Four Jello Recipes I Double-Dog-Dare You to Make
My “2,000 Useful Facts About Food” pamphlet, published by the Culinary Arts Institute in 1951, defines gelatin as “a purified protein found in connective tissues and bones of animals.” For something so gross, Jello certainly holds a special place in all hearts that are not made of stone. While I haven’t eaten Jello (or any gelatin that could be avoided) since 2001, that doesn’t mean I can’t appreciate a good Jello recipe. I have combed through my growing vintage cookbook collection to bring you all the best in Jello-infused dishes. As an extra special treat, I have one of my grandmother’s recipes to share with you. It does provoke some pretty damn fond memories.
Warning: if you are not a fan of shit in your Jello, or of savory Jello treats, I do not advise you to make any of these recipes.
First, an easy one from The I Hate to Cook Book, recently republished. My edition is from 1967. This recipe is for “Orange-Carrot Salad,” and is pretty simple. A monkey could probably do it, provided that monkey had a shredding implement. The recipe is presented as part of a child’s birthday party menu.
If I had carrots in my Jello at one of my birthday parties I would have thrown a fit. Just because they’re both orange does not mean they go well together. However, if you feel differently, good for you! You’ll always get lots of beta carotene. **Disclaimer: I’m pretty sure orange Jello has no vitamins.
Next up is a Jello mold recipe from one of my favorite cookbooks, Bicentennial Cookbook, St. Louis County Association for Special Children, from, duh, 1976. This was one of those self-published benefit cookbooks that your grandmother owns twenty billion of. However, this one was published to benefit “special” kids in St. Louis. If you like your Jello dishes to have four or more fruit flavors plus margarine, then this one is for you.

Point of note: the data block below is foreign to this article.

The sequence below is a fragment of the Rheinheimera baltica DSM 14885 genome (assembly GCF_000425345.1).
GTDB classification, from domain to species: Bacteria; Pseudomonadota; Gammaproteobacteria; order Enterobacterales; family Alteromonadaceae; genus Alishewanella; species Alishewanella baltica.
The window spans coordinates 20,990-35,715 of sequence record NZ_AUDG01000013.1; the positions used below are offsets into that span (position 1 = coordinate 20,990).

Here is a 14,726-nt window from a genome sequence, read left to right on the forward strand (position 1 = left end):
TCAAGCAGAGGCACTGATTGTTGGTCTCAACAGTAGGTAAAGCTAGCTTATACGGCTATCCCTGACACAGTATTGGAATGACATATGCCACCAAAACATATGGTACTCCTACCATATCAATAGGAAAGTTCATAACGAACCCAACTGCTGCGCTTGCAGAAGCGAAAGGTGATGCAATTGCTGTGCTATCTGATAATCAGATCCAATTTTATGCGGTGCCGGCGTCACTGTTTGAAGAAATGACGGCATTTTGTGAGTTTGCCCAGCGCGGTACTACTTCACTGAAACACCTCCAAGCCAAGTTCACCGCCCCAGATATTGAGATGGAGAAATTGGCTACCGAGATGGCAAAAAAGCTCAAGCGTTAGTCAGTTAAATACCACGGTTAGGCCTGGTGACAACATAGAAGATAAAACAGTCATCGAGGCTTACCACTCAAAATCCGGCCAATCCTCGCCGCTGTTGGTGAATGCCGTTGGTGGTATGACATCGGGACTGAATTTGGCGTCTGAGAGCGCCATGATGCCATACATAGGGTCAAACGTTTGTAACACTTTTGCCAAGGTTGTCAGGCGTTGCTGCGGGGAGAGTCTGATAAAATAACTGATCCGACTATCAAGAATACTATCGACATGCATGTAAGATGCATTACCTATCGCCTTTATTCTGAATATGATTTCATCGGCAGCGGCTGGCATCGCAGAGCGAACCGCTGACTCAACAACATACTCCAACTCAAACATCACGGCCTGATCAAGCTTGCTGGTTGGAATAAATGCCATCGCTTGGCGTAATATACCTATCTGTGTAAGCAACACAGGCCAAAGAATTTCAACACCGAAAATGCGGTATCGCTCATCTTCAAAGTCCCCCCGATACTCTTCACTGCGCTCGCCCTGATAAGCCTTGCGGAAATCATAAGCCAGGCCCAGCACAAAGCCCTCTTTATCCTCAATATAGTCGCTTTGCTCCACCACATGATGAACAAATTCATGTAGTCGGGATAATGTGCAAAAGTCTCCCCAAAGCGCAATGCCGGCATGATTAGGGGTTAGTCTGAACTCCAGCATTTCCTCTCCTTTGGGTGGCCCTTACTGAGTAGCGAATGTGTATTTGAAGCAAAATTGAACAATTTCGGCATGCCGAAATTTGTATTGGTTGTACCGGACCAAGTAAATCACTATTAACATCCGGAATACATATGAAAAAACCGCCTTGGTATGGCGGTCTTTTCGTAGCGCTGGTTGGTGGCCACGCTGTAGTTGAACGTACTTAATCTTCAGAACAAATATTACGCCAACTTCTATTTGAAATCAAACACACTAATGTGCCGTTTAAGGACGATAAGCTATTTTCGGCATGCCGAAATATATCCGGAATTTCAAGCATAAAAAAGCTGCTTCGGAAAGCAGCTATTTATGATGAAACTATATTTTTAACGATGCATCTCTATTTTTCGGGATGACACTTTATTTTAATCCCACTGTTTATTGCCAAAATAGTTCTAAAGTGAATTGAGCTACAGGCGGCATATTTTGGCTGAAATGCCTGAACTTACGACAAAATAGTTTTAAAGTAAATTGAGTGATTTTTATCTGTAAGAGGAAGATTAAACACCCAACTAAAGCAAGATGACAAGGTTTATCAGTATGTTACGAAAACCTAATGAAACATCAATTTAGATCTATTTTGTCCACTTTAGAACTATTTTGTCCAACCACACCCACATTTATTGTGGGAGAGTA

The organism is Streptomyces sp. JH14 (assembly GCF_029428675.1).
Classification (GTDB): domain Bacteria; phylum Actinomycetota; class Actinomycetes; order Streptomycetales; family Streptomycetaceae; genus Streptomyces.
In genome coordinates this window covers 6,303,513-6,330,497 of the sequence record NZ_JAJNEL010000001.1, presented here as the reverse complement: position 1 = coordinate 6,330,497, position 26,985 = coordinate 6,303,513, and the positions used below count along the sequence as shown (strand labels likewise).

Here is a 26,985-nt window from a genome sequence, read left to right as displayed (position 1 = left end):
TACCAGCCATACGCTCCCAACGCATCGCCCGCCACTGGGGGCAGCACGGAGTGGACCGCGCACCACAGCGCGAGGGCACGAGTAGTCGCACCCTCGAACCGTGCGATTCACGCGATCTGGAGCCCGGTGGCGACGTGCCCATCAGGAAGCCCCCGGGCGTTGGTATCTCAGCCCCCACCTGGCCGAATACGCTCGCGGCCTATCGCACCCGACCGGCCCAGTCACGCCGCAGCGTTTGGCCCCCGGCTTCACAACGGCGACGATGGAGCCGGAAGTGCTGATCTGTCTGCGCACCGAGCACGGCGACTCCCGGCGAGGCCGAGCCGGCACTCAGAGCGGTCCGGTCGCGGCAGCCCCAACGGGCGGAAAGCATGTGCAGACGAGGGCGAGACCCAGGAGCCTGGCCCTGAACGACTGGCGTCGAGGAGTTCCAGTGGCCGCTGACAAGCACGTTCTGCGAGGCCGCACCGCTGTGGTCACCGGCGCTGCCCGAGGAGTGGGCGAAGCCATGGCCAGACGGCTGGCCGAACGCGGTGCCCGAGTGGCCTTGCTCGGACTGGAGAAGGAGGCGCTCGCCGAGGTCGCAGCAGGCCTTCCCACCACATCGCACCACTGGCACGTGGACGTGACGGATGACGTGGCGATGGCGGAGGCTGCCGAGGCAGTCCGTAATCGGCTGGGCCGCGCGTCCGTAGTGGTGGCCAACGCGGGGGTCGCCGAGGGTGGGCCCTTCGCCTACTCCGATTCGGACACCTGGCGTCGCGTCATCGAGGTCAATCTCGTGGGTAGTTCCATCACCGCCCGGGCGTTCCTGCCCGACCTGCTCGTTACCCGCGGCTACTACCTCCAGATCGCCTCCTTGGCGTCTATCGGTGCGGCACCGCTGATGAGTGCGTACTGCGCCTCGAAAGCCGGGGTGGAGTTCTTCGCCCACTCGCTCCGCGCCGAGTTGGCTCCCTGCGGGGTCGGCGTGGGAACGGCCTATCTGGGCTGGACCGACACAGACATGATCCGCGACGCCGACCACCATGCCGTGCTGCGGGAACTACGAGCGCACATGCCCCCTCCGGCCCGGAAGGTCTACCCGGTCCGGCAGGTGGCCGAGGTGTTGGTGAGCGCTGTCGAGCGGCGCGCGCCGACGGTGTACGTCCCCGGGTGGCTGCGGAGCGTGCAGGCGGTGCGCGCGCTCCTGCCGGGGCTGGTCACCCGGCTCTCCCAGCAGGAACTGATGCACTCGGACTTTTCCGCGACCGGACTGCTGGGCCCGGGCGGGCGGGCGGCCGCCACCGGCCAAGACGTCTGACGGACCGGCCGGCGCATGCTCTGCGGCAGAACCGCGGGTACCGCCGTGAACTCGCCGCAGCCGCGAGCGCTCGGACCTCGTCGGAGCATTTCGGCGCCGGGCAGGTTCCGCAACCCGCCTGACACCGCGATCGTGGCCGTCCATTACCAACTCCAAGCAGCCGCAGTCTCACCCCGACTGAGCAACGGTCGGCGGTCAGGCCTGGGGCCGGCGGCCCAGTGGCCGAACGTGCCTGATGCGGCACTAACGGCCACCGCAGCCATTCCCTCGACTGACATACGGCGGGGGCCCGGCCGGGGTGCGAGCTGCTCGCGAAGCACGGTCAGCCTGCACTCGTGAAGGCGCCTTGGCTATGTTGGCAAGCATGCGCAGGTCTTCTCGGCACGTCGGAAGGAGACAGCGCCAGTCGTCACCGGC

*Side note: I have no idea what “sour wonder” is. I assume some sort of sour cream substitute, since this person seems to be all about the dairy substitutes. Google tells me it’s a strain of marijuana, but I’m pretty sure that’s not what Ms. Newman meant. However, feel free to improvise.
For everyone who has fond memories of mixing their Jello and vegetables at dinnertime, this next one’s for you. This is from the same great series of pamphlets published by the Culinary Arts Institute, which provided the delicious gelatin definition above. This pamphlet, published in 1951, is called “500 Delicious Salad Recipes,” and the appetizing recipe is called “Vegetable Salad Loaf.” It does not reference Jello by brand name, but instead asks for two packages of lemon gelatin. Based on the water in the recipe, I would use two 3 oz. packages of Jello.
The last recipe I have is a special treat from my grandmother’s kitchen. Her handwriting is usually like reading Cyrillic, but this one is relatively clear. I have no idea where this recipe came from or when she first started making it. Double bonus points and UTI prevention if you can find cranberry Jello instead.
I promise this one is actually good! And a great alternative to the normal Thanksgiving cranberry side dish.
Happy Jello making! Please do let us know the results of your Jello culinary adventures, be they magnificent or disastrous, hopefully, or both.
- Gretchen Neidhardt